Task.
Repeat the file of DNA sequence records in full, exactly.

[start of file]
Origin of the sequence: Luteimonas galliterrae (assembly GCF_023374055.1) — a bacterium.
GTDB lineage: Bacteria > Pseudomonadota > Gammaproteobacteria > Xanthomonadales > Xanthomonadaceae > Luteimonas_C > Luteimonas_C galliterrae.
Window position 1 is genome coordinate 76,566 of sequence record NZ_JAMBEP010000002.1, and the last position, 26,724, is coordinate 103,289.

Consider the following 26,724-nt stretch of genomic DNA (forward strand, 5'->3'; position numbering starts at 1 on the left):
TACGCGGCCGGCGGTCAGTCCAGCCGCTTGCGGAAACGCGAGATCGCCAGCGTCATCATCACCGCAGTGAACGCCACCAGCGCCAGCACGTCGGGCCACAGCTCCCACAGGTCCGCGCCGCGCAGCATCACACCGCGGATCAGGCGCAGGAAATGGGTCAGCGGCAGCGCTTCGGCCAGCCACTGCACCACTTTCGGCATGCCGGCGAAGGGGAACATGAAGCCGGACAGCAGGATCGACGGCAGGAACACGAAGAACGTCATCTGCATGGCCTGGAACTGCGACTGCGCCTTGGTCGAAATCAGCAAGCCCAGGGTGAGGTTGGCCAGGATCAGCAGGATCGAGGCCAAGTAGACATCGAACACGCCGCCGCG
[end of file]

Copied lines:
Origin of the sequence: Luteimonas galliterrae (assembly GCF_023374055.1) — a bacterium.
GTDB lineage: Bacteria > Pseudomonadota > Gammaproteobacteria > Xanthomonadales > Xanthomonadaceae > Luteimonas_C > Luteimonas_C galliterrae.
Window position 1 is genome coordinate 76,566 of sequence record NZ_JAMBEP010000002.1, and the last position, 26,724, is coordinate 103,289.

Consider the following 26,724-nt stretch of genomic DNA (forward strand, 5'->3'; position numbering starts at 1 on the left):
TACGCGGCCGGCGGTCAGTCCAGCCGCTTGCGGAAACGCGAGATCGCCAGCGTCATCATCACCGCAGTGAACGCCACCAGCGCCAGCACGTCGGGCCACAGCTCCCACAGGTCCGCGCCGCGCAGCATCACACCGCGGATCAGGCGCAGGAAATGGGTCAGCGGCAGCGCTTCGGCCAGCCACTGCACCACTTTCGGCATGCCGGCGAAGGGGAACATGAAGCCGGACAGCAGGATCGACGGCAGGAACACGAAGAACGTCATCTGCATGGCCTGGAACTGCGACTGCGCCTTGGTCGAAATCAGCAAGCCCAGGGTGAGGTTGGCCAGGATCAGCAGGATCGAGGCCAAGTAGACATCGAACACGCCGCCGCG